Monday, July 6, 2020

3 Best Ways to Find an Agent

If you’ve written a manuscript and it’s been vetted by a critique group or several beta readers, then you might be ready to start looking for a literary agent. Maybe you’ve had it professionally critiqued several times and you’re ready to have an agent start sending your work out on your behalf. If so, here are three ways to find a literary agent.


If you’ve written a manuscript and it’s been vetted by a critique group or several beta readers, then you might be ready to start looking for a literary agent. Maybe you’ve had it professionally critiqued several times and you’re ready to have an agent start sending your work out on your behalf. If so, here are three ways to find a literary agent.


Writing Conferences



I made a connection with an agent at a writing conference that resulted in landing my first agent. That’s one reason why agents attend writing conferences! They want to find fresh new voices with unique ideas. They’re hoping to find a new writer to add to their list.

When you go to a writing conference, workshop, or retreat, take note of any agents that may be attending. They typically attend larger conferences as opposed to more personal workshops and retreats.

  • Attend their sessions. 
  • Take good notes. 
  • Strike up a conversation.

If the event gives instructions on how to submit to the agents and editors, follow the instructions to the letter!

Here are a few things to NOT do at a conference. Don’t pitch them with your book ideas during the conference (unless that’s a special event happening similar to speed dating). Don’t stalk them and try to slip your manuscript under the bathroom stalls. And definitely don't tell them that you've written the next Harry Potter. If you’re lucky enough to eat lunch at the same table with an agent, don’t talk about your book the whole time. If they ask, give them your elevator pitch in 30 seconds or less (about 1-2 short sentences) what your book is about. Then move on to another topic.


What is MS Wishlist?



MS Wishlist is a website, also known as “Manuscript Wishlist”, that curates wish lists from agents and editors who use the #mswl hashtag on Twitter.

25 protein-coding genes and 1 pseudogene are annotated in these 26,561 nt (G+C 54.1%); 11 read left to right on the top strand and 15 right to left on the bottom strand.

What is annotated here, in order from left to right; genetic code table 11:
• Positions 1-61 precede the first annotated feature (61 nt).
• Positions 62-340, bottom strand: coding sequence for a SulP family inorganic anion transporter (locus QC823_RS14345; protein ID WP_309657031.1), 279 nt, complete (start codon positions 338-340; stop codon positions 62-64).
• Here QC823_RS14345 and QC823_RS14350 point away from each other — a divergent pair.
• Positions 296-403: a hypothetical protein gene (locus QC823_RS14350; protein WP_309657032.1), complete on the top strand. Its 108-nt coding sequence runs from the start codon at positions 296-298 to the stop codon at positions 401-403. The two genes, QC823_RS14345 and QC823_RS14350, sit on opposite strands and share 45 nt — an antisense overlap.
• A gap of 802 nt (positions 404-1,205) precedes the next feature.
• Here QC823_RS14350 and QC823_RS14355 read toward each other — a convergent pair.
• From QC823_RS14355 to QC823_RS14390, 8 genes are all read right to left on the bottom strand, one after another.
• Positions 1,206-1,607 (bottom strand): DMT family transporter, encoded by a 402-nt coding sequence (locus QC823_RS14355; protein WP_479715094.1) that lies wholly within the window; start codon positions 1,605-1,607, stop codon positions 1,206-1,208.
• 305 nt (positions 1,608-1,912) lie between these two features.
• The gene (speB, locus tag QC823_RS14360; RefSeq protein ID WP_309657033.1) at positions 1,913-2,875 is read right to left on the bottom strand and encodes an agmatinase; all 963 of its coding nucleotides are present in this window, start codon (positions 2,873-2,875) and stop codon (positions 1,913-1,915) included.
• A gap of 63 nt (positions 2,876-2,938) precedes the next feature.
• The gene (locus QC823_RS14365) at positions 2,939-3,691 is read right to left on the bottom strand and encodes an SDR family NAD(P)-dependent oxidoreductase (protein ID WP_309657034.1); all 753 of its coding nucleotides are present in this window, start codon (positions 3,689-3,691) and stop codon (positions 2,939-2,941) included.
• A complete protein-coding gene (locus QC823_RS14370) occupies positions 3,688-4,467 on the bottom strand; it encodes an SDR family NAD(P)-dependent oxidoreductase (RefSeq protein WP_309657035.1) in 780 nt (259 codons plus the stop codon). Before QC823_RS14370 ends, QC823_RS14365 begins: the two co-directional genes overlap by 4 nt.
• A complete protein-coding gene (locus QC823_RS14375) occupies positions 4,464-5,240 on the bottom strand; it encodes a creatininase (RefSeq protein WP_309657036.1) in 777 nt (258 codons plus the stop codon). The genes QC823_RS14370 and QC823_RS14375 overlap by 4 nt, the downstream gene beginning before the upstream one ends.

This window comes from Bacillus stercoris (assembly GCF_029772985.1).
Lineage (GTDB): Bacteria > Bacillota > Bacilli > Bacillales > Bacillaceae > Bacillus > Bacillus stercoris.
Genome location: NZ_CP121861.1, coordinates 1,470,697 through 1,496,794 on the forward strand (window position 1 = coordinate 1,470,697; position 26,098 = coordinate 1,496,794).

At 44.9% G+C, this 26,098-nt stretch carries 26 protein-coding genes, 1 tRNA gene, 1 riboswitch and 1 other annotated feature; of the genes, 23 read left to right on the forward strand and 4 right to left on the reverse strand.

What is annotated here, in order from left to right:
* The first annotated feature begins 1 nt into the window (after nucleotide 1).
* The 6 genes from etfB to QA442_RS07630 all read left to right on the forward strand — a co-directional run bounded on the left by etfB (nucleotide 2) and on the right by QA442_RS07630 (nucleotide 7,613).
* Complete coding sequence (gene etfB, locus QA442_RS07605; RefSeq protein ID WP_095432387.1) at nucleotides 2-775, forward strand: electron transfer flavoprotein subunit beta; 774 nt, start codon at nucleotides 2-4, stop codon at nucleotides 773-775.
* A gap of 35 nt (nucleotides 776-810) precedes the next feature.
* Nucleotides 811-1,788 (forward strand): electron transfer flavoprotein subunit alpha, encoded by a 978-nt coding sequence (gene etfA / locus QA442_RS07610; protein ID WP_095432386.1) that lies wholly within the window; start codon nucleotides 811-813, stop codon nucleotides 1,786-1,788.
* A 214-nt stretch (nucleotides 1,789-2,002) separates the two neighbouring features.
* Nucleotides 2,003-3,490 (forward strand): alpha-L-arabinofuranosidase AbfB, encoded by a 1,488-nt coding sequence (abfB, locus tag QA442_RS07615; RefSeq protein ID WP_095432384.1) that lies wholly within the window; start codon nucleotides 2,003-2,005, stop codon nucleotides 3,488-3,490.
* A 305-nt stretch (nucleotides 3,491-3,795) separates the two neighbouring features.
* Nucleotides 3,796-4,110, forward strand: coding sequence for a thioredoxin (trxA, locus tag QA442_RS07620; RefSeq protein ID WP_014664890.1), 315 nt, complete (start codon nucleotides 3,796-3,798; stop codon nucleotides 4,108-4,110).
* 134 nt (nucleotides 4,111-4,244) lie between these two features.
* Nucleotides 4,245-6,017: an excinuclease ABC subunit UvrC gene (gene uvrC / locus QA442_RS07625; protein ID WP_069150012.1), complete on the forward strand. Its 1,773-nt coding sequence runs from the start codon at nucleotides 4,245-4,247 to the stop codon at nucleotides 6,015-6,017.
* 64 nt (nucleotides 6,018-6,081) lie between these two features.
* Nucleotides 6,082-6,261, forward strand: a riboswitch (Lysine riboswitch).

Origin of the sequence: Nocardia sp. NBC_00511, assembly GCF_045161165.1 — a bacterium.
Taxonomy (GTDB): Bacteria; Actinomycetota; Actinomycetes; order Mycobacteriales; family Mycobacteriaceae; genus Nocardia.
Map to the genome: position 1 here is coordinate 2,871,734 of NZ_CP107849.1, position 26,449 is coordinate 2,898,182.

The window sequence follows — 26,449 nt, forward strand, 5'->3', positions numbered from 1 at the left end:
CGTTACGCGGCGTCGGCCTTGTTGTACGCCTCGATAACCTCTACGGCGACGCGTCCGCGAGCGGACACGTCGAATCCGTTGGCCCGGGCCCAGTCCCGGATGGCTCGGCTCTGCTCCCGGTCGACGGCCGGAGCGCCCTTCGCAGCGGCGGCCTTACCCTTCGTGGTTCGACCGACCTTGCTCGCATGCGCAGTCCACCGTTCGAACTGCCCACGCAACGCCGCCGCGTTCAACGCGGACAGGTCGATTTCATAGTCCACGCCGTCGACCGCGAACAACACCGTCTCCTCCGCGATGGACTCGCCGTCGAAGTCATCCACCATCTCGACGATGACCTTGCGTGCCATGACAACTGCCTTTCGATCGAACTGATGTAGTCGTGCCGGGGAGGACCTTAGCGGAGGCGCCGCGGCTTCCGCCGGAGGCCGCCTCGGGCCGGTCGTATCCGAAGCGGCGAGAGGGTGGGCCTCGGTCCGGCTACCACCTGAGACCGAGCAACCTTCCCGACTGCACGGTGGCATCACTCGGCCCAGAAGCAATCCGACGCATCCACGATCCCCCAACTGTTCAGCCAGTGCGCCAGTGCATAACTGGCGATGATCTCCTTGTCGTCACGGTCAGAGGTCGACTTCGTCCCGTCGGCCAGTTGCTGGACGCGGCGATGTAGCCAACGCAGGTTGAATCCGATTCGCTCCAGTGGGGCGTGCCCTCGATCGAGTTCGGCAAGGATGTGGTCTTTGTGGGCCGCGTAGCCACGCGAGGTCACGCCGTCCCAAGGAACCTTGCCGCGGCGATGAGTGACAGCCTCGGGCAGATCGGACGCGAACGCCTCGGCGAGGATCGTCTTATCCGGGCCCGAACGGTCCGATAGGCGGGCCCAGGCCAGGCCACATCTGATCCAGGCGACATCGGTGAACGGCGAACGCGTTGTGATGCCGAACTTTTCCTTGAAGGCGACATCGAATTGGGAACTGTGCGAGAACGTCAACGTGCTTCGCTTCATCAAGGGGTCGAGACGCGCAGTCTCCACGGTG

The beauty of this is you can find out what they want and what they’re interested in. This is how I found my second agent. Scout out the website and filter by categories. You’ll likely find a few posts that pique your interest.

Come up with a short “pitch” to reply to their tweet. Ask if they are interested in seeing a formal query letter. If so, they will likely respond and give you a website with detailed instructions for how to submit to them. Good luck!


Acknowledgements in Novels



No, I haven’t gotten a third agent. But I hear this advice all the time. When you’re researching (i.e. reading) books similar to yours, or at least in the same genre, pay attention to the acknowledgments section in the book, especially if it’s a novel.

If it’s a book you like, or a publisher you like, then that agent may be a good fit for you as well. When you reach out to the agent via a submission, mention other books they have represented. They love it when you do your homework.

If it’s a publisher you know you love, then this agent will have a great connection there. This is a great way to research books to find what publishers you like and what agents might be a great fit for you. Keep track of all your findings in a spreadsheet so that you can remember book titles, publishers, and agents that authors mention in their acknowledgements.

And once you get an agent, be sure to KEEP WRITING!

Do you have an agent? If so, how did you find him or her? If not, what other advice have you heard? Share your comment here.


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